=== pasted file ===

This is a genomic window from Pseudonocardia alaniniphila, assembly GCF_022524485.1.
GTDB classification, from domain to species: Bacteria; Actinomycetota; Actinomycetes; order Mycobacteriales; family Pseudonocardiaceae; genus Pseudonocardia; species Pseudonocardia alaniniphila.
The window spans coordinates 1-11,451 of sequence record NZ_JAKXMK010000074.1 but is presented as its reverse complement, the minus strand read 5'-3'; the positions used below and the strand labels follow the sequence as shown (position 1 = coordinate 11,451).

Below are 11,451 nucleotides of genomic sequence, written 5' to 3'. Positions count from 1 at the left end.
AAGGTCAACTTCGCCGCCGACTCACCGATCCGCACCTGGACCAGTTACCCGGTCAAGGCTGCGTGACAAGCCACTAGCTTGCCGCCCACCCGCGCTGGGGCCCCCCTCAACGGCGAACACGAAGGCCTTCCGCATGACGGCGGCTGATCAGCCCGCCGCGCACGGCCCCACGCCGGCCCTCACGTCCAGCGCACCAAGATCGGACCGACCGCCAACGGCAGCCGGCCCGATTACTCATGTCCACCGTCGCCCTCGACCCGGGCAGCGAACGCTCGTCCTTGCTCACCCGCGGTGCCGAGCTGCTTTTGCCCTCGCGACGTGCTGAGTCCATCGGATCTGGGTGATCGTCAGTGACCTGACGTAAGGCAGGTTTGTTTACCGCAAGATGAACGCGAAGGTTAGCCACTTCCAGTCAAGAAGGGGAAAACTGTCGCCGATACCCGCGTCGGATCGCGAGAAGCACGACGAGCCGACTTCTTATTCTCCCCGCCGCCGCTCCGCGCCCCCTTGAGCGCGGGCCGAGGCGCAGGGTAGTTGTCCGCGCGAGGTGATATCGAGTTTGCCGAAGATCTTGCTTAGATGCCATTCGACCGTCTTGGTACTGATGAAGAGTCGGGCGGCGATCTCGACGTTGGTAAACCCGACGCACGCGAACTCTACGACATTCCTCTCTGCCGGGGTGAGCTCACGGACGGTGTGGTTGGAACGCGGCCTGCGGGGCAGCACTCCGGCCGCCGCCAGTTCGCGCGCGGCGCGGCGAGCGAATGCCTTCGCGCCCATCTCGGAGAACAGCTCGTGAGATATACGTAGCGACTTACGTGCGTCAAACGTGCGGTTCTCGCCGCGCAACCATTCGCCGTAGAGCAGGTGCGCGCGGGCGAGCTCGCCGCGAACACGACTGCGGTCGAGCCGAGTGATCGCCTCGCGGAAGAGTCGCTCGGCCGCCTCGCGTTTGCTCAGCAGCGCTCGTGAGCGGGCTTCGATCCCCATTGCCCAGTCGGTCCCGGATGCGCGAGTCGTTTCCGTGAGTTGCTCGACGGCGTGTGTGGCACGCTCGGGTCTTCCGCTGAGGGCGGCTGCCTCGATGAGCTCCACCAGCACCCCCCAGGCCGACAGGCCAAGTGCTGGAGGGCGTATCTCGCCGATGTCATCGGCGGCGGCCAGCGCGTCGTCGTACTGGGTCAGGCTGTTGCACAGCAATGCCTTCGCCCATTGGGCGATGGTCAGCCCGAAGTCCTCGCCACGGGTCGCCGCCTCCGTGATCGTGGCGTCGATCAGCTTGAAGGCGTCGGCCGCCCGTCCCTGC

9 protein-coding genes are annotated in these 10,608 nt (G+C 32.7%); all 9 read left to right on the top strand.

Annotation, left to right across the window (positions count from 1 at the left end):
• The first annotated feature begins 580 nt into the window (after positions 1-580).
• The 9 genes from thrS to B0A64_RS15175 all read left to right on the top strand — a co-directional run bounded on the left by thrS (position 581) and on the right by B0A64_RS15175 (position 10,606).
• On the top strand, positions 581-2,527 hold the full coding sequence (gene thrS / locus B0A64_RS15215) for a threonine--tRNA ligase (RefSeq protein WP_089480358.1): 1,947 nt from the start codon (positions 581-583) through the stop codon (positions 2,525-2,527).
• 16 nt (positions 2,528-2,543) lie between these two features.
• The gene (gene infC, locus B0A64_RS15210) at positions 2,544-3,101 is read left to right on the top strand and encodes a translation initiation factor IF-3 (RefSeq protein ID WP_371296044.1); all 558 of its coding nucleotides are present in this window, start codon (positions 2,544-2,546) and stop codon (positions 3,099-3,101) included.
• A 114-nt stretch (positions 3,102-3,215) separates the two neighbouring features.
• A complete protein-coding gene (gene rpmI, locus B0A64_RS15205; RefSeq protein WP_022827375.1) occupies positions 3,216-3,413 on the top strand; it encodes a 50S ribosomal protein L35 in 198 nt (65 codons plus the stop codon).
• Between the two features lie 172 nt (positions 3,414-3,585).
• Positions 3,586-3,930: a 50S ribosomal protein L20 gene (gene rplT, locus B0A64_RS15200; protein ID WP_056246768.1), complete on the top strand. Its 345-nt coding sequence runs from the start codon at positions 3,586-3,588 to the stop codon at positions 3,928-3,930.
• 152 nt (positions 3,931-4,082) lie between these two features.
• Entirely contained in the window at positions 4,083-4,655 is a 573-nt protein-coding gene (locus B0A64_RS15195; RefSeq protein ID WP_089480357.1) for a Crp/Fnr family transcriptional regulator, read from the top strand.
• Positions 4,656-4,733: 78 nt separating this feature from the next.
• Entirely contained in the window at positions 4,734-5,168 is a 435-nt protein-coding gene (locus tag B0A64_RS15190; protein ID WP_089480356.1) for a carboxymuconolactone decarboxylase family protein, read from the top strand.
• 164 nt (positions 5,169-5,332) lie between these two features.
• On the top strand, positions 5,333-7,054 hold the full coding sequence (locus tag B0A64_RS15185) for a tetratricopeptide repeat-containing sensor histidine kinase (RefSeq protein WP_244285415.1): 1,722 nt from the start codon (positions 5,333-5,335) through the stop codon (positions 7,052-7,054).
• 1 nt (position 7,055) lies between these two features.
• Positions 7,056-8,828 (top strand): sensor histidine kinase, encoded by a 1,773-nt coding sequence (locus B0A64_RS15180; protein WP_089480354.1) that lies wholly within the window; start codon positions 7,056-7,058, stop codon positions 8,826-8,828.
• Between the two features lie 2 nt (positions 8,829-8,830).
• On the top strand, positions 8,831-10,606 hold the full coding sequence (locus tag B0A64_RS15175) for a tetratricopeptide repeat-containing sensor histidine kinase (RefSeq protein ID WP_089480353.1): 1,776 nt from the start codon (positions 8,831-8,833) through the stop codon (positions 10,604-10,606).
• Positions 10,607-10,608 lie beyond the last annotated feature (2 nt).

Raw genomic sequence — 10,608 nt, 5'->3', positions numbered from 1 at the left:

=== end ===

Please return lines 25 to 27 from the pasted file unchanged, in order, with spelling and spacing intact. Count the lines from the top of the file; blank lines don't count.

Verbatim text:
• Between the two features lie 2 nt (positions 8,829-8,830).
• On the top strand, positions 8,831-10,606 hold the full coding sequence (locus tag B0A64_RS15175) for a tetratricopeptide repeat-containing sensor histidine kinase (RefSeq protein ID WP_089480353.1): 1,776 nt from the start codon (positions 8,831-8,833) through the stop codon (positions 10,604-10,606).
• Positions 10,607-10,608 lie beyond the last annotated feature (2 nt).